So why don't I like it? Story time. Yes, I am ashamed. I've used it. More than I should. I've used it in reference to people and other things that I really shouldn't have ever done. But I know better now. I have respect and I would rather use terms responsibly.

Another thing I understand and would like to address. By making the use of a word bad or something that people get upset about gives it power....yeah I get that. But I also understand there's a certain responsibility we have as humans.We should treat people respectfully. I'm not going to throw out certain words, because I believe they are disrespectful. Maybe that is giving the word power, but I disagree. I would rather respect my fellow mankind than disrespect them.

So what really made me hate the 'R' word? Well that's a story of epic proportions. My son was 3 at the time and I wanted to have him in a church environment. We put him in a church preschool, after telling the director/teacher all about Caleb's problems. (He hadn't been diagnosed with anything at the time) She was so nice, told us that she would help him in every way possible. I was so relieved. I wanted some exposure to a church environment and thought this was the place. I couldn't have been more wrong. I came to pick him up from school one day. The teacher/director was standing outside the classroom chatting with another person. I thought it was a bit strange to leave 10-12 preschoolers alone in a classroom, especially my son who has some issues with scissors and such. He had been known to cut things that he wasn't supposed to. I went into the classroom and started to get Caleb's stuff and she came in there like a hurricane.

I stood there and listened to her as she proceeded to tell me about my son's day. Caleb had an accident and had been left in the bathroom all by himself. She told me that he had taken his feces and wiped them all over the wall. Internally I giggled. I mean, who leaves a kid alone in the bathroom like that? Then came the worst of it. She told me that my son, the light of my life...was a retard....was the stupidest child she had ever had in her class. Yes, I am not kidding. I think my mouth dropped. I don't really remember what happened next. I didn't say anything. I saw red. You don't call my son that. You just don't. I don't care who you are. I don't care if you're angry. You don't call a child names, especially one who has an obvious disability. I left and found out later, that she had left my son covered in feces which resulted in him breaking out in a rash. Yep...pissed off mom. I called and asked for my son to be removed from the program after that. I was done.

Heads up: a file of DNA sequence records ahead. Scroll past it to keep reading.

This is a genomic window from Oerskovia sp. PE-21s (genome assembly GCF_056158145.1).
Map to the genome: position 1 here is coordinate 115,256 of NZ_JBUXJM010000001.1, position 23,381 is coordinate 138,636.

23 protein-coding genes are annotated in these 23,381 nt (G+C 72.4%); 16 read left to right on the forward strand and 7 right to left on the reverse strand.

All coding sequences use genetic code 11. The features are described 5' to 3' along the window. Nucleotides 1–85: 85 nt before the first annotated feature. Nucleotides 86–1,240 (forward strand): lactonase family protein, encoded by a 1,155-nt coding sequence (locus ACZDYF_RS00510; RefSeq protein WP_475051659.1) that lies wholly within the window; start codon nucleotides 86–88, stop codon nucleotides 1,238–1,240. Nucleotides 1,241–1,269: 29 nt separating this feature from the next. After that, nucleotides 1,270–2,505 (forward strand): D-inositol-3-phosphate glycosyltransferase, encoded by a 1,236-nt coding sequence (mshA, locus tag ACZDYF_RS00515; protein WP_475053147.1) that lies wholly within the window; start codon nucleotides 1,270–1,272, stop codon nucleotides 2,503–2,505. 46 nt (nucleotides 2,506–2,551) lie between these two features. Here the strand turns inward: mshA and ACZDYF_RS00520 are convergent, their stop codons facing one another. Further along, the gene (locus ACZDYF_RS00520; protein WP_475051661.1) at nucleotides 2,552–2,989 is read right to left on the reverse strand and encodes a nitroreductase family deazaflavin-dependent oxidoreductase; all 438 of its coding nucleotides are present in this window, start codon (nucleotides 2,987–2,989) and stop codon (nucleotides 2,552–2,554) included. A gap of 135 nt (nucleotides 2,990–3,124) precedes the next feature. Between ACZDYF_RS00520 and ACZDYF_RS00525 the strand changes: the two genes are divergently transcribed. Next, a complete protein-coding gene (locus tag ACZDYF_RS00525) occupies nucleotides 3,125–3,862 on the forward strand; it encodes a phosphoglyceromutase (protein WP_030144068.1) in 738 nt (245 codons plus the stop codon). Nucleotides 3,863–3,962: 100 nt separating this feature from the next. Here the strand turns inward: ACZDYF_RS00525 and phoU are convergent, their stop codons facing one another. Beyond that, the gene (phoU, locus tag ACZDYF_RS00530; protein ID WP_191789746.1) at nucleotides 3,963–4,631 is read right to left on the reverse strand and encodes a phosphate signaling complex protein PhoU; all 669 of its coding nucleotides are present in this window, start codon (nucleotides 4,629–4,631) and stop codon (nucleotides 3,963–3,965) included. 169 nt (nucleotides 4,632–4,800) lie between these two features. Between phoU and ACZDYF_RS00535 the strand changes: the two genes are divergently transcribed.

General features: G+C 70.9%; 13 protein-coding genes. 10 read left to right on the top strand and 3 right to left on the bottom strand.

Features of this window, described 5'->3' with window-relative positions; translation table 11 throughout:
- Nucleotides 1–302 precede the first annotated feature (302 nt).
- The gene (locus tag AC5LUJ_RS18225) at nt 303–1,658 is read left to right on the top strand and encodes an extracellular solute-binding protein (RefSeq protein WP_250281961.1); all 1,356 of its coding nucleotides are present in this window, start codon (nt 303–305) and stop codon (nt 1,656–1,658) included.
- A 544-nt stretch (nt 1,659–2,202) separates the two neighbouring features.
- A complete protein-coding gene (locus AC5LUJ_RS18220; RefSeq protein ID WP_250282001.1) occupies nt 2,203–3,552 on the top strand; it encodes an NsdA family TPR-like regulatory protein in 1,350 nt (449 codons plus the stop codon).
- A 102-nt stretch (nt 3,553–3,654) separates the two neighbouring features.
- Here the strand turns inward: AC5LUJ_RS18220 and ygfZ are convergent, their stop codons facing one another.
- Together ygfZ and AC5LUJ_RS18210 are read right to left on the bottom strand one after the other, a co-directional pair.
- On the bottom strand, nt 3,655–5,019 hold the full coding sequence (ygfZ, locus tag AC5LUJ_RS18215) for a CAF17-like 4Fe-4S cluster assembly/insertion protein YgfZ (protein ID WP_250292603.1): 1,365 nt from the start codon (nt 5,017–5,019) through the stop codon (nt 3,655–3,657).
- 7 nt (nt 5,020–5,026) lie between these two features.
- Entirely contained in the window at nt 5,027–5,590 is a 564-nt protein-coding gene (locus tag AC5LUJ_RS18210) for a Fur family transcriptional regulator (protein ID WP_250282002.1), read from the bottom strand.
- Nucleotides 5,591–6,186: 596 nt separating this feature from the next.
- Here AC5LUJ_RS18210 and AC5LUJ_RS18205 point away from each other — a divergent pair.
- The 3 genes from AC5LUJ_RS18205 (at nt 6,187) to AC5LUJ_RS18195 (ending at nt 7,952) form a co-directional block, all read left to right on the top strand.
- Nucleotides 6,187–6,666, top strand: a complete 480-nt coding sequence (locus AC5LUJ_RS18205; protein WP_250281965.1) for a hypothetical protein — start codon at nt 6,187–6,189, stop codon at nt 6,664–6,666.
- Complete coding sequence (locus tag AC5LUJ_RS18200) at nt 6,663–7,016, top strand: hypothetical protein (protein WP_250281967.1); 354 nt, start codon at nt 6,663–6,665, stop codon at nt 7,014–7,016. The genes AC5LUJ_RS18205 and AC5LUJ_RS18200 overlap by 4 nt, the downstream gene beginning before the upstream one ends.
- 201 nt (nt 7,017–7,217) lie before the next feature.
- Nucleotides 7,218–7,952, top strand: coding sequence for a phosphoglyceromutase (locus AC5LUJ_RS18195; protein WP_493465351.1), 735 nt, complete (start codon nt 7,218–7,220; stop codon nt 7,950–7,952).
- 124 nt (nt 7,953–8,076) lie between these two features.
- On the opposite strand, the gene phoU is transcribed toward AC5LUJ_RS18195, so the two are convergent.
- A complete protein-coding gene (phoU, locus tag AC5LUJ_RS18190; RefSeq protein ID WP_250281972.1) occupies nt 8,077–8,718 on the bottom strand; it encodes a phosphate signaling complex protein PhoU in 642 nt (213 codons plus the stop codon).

So, that is why I don't like the use of the 'R' word. I won't yell at you. I will educate you and probably ask you to not use it around me. It's just not a word I like...and I will probably get kind of angry if it's used inappropriately.

Thursday, October 4, 2012

Debate Fest Denver 2012: Spreading Autism Awareness

So yesterday I got to do something pretty darn fantastic. I went to Debate Fest in Denver, Colorado at the University of Denver. I was, quite frankly, a bundle of nervous energy. I was terrified. People from all over the world were there. Press, Secret Service, Politicians, crazy protesters, was CRAZY!!!! But I wasn't there to talk politics. I was there to raise awareness. Our goal was to get at least one candidate to mention Autism. We really need Autism to be on the agenda, because we need our voices heard. We deserve a voice and I was determined to have that voice heard.

I arrived in Denver around 11. We weren't allowed inside the Debate Fest area until 2. So...we sat at Starbucks for 3 hours. That was interesting. The people who went in and out were a mix of press and people all over the world. The team I was with would go up to the press and ask them to stop by our booth/tent and learn more about Autism Votes and etc. I'm a bit shy with the press. Then the Secret Service popped in. That was funny. One of the girls from the group ran up to them and asked if they were. They answered in the affirmative. I laughed. They were giving it away with their little ear wires sticking out. We wanted to take their picture, but...they thought we would post it on YouTube. Apparently YouTube is where you post pictures now...haha